Under the General Data Protection Regulation (GDPR), individuals can request access to the personal data that employers or other organisations hold on them. This is commonly known as a DSAR and is subject to certain conditions.

You are required to respond to DSARs within one month – but when does this start?

According to Information Commissioner's Office (ICO) guidance, the response to a DSAR should be provided "without undue delay" and at the latest within one month of receipt of the request or (if later) within one month of receipt of:

  • any requested information to clarify the request; 
  • any information requested to confirm the requester's identity; or
  • a fee (in certain circumstances).

It is possible to extend the time to respond by an extra two months if the request is complex or if the individual has made a number of requests.

The previous guidance from the ICO went on to explain that DSARs "must be responded to within one calendar month, with the day after receipt counting as 'day one'." However, the method for calculating when that month begins and ends has recently been updated by the ICO as a result of the CJEU decision in Maatschap Toeters and M.C. Verberk v. Productschap Vee en Vlees (Case C-171/03).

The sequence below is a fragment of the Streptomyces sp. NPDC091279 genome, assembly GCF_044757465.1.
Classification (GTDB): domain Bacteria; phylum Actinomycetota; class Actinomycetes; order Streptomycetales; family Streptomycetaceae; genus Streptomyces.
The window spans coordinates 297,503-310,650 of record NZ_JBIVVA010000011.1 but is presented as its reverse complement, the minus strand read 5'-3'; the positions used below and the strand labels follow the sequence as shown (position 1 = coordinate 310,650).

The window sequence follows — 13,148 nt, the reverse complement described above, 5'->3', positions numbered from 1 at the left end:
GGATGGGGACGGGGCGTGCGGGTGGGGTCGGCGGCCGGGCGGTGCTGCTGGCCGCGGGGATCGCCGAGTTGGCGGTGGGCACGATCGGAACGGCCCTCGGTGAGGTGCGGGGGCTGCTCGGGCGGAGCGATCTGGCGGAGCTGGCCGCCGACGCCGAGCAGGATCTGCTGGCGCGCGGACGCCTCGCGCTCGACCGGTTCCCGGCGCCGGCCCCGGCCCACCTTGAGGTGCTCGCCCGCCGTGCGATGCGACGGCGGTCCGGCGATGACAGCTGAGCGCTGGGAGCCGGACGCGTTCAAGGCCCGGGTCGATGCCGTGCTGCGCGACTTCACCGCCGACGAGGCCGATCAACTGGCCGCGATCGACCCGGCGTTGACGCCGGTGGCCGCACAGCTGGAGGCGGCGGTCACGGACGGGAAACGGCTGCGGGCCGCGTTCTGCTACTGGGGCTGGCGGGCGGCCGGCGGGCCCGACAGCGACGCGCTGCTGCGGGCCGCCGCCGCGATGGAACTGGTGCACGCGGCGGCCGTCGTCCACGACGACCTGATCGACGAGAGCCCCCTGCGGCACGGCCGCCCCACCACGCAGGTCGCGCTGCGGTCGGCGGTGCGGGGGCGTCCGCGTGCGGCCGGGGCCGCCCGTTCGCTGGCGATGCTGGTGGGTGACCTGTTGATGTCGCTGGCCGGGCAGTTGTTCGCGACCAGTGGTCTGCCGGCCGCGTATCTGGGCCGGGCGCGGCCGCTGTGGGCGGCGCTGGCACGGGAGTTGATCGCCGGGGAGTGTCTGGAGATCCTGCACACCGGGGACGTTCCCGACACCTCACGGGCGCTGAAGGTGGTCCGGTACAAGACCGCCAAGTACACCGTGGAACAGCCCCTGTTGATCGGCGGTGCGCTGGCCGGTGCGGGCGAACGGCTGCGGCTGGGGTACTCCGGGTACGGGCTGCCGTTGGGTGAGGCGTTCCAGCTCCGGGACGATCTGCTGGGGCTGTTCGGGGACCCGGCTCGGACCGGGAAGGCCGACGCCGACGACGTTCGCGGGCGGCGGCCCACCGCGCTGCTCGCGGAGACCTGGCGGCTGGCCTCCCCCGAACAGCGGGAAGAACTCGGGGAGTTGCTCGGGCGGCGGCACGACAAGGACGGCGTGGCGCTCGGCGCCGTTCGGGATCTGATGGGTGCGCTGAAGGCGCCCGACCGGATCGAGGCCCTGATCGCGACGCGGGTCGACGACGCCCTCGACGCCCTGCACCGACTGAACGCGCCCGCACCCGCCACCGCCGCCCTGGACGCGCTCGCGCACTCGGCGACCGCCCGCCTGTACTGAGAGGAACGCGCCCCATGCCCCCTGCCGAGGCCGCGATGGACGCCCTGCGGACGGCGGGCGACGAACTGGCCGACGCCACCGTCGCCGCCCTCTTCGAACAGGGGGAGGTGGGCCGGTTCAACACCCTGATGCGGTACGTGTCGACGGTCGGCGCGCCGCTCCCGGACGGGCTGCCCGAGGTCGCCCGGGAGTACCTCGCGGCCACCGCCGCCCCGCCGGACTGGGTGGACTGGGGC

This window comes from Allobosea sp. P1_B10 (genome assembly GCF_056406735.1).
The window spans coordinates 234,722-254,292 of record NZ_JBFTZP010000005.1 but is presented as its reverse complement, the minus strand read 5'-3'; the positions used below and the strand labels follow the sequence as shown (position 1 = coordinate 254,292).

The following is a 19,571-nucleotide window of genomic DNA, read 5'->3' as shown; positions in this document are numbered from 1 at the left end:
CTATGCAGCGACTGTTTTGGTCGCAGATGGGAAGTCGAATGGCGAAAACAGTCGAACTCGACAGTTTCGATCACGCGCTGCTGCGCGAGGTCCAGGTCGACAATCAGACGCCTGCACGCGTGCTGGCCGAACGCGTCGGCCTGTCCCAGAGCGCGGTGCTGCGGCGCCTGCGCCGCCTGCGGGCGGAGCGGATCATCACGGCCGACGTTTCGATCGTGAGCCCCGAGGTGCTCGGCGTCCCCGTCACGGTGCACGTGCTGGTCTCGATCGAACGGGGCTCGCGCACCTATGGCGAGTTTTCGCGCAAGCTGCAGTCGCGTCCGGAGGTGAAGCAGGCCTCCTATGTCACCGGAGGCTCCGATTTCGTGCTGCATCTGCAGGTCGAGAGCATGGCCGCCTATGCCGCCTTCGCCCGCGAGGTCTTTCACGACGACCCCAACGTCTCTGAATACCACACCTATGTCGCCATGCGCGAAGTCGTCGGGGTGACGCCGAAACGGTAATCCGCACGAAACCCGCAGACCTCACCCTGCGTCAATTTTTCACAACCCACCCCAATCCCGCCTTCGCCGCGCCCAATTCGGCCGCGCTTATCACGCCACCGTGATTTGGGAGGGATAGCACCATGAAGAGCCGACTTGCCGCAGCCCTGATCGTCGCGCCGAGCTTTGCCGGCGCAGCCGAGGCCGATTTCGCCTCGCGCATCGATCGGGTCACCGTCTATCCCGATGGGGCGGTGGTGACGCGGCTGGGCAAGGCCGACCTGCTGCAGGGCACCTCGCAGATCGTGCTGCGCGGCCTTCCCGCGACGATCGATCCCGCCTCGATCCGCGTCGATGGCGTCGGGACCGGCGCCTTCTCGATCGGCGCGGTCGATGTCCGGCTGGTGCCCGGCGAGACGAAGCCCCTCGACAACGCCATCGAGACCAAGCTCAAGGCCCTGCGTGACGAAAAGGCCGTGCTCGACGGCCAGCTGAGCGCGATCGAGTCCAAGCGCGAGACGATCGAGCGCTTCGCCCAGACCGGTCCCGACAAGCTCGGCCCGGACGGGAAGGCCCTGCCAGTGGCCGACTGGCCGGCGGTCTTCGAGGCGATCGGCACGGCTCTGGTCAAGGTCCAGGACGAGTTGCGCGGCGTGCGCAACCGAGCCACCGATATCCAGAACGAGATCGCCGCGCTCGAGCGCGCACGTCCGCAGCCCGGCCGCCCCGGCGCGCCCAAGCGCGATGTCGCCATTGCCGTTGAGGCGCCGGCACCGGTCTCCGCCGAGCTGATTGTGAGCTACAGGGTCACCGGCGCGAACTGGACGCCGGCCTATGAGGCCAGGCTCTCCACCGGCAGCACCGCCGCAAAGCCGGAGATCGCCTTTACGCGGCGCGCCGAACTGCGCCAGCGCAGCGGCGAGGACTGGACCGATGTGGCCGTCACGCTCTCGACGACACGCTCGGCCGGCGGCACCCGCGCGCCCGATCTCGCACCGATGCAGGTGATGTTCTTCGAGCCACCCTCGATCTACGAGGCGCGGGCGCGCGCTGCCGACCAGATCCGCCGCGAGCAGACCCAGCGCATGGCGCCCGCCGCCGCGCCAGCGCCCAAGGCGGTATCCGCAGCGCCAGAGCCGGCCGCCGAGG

The time limit should now be calculated from the day the request is received (whether it is a working day or not) until the corresponding calendar date in the next month. The ICO explains that if it is not possible to meet the deadline because the following month is shorter (and there is no corresponding calendar date), the response must be provided by the last day of the following month. For example, if a DSAR is received on 31 March, you have until 30 April to comply with it as there is no equivalent date in April. However if the corresponding date falls on a weekend or a public holiday, the deadline for the response will be the next working day after the holiday or weekend.

Given the potential issues arising from the new rules if the deadline falls on the non-working day or because of the shorter month, the ICO recommends that it may be helpful for practical reasons that organisations adopt a 28-day period to ensure compliance within a calendar month.

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